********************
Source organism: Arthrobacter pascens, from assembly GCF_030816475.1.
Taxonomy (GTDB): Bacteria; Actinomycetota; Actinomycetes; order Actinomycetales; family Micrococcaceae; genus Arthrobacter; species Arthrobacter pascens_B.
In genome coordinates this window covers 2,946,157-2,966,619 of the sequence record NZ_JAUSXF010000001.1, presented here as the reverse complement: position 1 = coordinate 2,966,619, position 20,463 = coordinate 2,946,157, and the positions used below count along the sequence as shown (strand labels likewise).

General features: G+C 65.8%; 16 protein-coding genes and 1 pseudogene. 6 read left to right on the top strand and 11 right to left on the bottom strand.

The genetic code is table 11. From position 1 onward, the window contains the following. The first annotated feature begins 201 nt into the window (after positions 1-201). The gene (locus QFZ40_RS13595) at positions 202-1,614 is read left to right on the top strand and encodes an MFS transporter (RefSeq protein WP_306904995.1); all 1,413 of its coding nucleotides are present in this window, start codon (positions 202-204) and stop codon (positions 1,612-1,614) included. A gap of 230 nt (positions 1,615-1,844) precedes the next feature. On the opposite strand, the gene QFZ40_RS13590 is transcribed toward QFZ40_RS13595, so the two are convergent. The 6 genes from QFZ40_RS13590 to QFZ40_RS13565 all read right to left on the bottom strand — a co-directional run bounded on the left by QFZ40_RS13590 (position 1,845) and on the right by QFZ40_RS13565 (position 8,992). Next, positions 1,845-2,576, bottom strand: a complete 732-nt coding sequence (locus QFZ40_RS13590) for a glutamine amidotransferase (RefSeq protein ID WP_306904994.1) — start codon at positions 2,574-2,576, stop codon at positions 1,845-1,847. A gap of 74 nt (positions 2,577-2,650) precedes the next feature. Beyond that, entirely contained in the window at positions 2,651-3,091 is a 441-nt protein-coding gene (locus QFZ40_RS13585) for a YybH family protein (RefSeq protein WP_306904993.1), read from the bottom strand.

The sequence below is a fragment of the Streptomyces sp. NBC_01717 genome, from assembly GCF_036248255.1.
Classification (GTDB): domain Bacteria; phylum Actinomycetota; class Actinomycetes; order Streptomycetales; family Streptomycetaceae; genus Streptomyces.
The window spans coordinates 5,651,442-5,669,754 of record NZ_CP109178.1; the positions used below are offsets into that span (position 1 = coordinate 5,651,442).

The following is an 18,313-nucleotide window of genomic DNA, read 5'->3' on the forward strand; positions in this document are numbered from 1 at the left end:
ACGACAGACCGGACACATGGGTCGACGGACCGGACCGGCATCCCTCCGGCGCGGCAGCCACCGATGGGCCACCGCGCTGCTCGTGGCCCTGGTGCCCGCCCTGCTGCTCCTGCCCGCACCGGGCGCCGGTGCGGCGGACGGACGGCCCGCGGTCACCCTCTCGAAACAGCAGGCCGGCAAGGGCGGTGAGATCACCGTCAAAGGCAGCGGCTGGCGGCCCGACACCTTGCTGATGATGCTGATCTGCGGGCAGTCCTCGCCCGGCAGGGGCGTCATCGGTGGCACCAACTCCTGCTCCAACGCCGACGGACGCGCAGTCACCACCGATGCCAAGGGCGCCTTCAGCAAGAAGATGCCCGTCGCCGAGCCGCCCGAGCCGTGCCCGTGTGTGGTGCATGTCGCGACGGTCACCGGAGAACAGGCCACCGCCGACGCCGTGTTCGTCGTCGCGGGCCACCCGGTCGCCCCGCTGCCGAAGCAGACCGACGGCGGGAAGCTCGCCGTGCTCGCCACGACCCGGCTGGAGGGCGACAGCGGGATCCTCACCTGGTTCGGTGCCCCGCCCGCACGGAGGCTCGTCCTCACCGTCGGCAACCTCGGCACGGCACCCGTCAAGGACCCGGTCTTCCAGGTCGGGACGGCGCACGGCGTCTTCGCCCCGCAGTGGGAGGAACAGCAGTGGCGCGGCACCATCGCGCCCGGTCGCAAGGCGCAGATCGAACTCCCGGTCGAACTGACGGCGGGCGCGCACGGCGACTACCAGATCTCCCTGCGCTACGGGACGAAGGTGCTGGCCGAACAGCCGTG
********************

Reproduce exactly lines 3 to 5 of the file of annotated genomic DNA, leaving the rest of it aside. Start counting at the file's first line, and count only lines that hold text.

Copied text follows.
In genome coordinates this window covers 2,946,157-2,966,619 of the sequence record NZ_JAUSXF010000001.1, presented here as the reverse complement: position 1 = coordinate 2,966,619, position 20,463 = coordinate 2,946,157, and the positions used below count along the sequence as shown (strand labels likewise).

General features: G+C 65.8%; 16 protein-coding genes and 1 pseudogene. 6 read left to right on the top strand and 11 right to left on the bottom strand.

The genetic code is table 11. From position 1 onward, the window contains the following. The first annotated feature begins 201 nt into the window (after positions 1-201). The gene (locus QFZ40_RS13595) at positions 202-1,614 is read left to right on the top strand and encodes an MFS transporter (RefSeq protein WP_306904995.1); all 1,413 of its coding nucleotides are present in this window, start codon (positions 202-204) and stop codon (positions 1,612-1,614) included. A gap of 230 nt (positions 1,615-1,844) precedes the next feature. On the opposite strand, the gene QFZ40_RS13590 is transcribed toward QFZ40_RS13595, so the two are convergent. The 6 genes from QFZ40_RS13590 to QFZ40_RS13565 all read right to left on the bottom strand — a co-directional run bounded on the left by QFZ40_RS13590 (position 1,845) and on the right by QFZ40_RS13565 (position 8,992). Next, positions 1,845-2,576, bottom strand: a complete 732-nt coding sequence (locus QFZ40_RS13590) for a glutamine amidotransferase (RefSeq protein ID WP_306904994.1) — start codon at positions 2,574-2,576, stop codon at positions 1,845-1,847. A gap of 74 nt (positions 2,577-2,650) precedes the next feature. Beyond that, entirely contained in the window at positions 2,651-3,091 is a 441-nt protein-coding gene (locus QFZ40_RS13585) for a YybH family protein (RefSeq protein WP_306904993.1), read from the bottom strand.